The Conferences Of John Cassian by John Cassian
Chapter XI. The answer stating what Saint Antony laid down on this matter.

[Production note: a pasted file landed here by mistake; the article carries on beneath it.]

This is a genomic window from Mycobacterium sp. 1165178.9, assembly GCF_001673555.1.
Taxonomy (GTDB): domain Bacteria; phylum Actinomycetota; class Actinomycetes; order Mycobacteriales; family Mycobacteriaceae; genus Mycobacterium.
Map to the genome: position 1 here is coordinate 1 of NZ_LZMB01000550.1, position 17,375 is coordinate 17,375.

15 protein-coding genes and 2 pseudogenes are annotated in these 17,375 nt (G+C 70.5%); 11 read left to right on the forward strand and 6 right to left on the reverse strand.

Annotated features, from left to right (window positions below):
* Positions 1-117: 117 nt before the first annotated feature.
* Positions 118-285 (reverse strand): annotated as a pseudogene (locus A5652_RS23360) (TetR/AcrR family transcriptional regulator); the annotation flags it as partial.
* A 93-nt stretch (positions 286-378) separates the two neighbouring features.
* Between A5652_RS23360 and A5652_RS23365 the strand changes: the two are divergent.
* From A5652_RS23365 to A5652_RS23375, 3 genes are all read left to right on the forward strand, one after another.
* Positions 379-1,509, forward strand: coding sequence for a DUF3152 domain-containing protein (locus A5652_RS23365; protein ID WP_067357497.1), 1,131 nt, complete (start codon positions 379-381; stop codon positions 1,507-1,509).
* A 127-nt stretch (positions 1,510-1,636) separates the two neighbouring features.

Abraham: I will not give you my own opinion against this, but that of the blessed Antony, whereby he confounded the laziness of a certain brother (overcome by this luke-warmness which you describe) in such a way as also to cut the knot of your subject. For when one came as I said to the aforesaid old man, and said that the Anchorite system was not at all to be admired, declaring that it required greater virtue for a man to practise what belongs to perfection living among men rather than in the desert, the blessed Antony asked where he lived himself, and when he said that he lived close to his relations, and boasted that by their provision he was set free from all care and anxiety of daily work, and gave himself up ceaselessly and solely to reading and prayer without any distraction of spirit, once more the blessed Antony said: |Tell me, my good friend, whether you grieve with their griefs and misfortunes, and in the same way rejoice in their good fortune?| He confessed that he shared in them both. To whom the old man: |You should know,| said he, |that in the world to come also you will be judged in the lot of those with whom in this life you have been affected by sharing in their gain or loss, or joy or sorrow.| And not satisfied with this statement the blessed Antony entered on a still wider field of discussion, saying: |This mode of life and this most lukewarm condition not only strike you with that damage of which I spoke (though you do not feel it now, when somehow you say in accordance with that saying in Proverbs: They strike me but I am not grieved: and they mocked me but I knew it not;' or this that is said in the Prophet: And strangers have devoured his strength, but he himself knew it not' ), because day after day they ceaselessly drag down your mind to earthly things, and change it in accordance with the variations of chance; but also because they defraud you of the fruits of your hands and the due reward of your own exertions, as they do not suffer you to be supported by what these supply, or to procure your daily food for yourself with your own hands, according to the rule of the blessed Apostle, as he when giving his last charge to the heads of the Church of Ephesus, asserts that though he was occupied with the sacred duties of preaching the gospel yet he provided not only for himself, but also for those who were prevented by necessary duties with regard to his ministry, saying: Ye yourselves know that these hands have ministered to my necessities and to the necessities of those who were with me.' But to show that he did this as a pattern to be useful to us he says elsewhere: We were not idle among you; neither did we eat any man's bread for nothing, but in labour and in toil we worked night and day lest we should be chargeable to any of you. Not as if we had not power; but that we might give ourselves a pattern unto you, to imitate us.|